The Real Global Technology Challenge
Rutgers University; The Urban Institute
Leonard H. Lynn
Case Western Reserve University - Department of Marketing and Policy Studies
Change, July/August 2007
The ability of the U.S. to grow its economy and maintain its global economic strength depends on its ability to develop the "new breed" of technical and non-technical workers who can work across national, organizational, and cultural boundaries. The US economy is not threatened by the increase in the numbers of scientists and engineers in China and India, nor is there a lack of qualified science and engineering graduates in the U.S. The best competitiveness policy for the United States would not focus on efforts to monopolize the world's science and technology human resources. Rather it would focus on strengthening basic education, on the performance of those at the bottom, on providing a broad-based education, and on developing a cohort of cosmopolitan scientists and engineers who will give the U.S. "collaborative advantage" in today's emerging global technology value chains.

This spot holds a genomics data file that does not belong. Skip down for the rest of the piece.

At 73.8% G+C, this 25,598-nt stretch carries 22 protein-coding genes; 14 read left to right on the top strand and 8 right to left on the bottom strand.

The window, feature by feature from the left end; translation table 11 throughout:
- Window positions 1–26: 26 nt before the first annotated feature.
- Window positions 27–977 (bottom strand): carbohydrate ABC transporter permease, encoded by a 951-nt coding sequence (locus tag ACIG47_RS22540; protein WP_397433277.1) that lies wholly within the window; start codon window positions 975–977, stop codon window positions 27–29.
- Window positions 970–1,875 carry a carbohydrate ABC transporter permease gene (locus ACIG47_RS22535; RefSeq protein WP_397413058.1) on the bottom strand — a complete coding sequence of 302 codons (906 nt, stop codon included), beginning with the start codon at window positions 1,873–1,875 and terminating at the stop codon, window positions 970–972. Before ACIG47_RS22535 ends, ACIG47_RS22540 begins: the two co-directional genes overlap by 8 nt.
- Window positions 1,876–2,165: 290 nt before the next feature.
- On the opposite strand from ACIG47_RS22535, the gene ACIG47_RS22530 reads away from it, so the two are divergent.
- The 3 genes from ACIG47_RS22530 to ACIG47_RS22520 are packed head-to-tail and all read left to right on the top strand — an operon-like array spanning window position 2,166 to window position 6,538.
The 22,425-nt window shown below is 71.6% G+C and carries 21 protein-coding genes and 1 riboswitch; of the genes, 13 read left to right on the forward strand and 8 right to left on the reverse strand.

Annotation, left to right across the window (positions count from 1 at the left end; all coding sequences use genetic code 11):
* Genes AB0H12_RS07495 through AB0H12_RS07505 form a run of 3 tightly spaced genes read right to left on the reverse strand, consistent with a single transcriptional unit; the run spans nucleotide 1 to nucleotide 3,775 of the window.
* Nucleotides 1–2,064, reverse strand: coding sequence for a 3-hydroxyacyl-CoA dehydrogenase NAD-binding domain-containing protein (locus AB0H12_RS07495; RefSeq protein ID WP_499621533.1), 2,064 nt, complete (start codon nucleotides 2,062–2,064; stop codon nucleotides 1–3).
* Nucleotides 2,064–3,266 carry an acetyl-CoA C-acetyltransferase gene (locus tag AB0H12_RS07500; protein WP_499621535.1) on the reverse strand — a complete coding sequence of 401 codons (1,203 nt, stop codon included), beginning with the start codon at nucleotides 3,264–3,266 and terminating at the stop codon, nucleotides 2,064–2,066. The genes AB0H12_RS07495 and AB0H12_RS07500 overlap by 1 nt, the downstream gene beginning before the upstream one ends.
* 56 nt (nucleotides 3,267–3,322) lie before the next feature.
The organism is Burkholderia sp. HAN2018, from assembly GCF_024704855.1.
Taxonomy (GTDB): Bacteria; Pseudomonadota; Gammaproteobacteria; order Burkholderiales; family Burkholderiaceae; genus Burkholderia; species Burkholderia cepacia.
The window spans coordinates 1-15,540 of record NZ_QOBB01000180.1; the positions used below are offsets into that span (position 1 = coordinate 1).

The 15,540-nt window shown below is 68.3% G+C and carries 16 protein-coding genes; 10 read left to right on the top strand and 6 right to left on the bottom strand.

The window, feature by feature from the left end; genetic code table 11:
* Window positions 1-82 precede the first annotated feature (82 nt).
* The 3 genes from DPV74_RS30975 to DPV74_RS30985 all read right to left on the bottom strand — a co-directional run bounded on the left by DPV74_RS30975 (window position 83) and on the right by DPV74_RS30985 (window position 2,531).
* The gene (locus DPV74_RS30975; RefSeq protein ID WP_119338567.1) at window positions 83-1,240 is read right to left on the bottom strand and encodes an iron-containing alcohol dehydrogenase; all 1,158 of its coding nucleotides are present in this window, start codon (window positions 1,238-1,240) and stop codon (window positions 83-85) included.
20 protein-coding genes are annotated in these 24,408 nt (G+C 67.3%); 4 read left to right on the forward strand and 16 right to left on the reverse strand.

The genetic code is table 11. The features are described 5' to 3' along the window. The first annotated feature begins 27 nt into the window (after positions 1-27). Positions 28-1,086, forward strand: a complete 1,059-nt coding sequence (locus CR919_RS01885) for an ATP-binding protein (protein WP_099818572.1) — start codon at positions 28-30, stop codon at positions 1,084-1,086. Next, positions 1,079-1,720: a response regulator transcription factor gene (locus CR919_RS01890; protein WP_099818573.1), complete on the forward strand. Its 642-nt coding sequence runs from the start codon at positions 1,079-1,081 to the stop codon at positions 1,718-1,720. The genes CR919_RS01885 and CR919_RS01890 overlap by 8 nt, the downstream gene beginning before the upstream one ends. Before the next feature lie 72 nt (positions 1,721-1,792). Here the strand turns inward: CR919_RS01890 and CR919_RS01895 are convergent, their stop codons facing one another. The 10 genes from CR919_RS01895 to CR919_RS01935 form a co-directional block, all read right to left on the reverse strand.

Number of Pages in PDF File: 3
Keywords: Globalization, Innovation, Human Capital
JEL Classification: L23, L63, L64, L69, N30Accepted Paper Series
Date posted: July 26, 2007
© 2013 Social Science Electronic Publishing, Inc. All Rights Reserved.
This page was processed by apollo7 in 0.313 seconds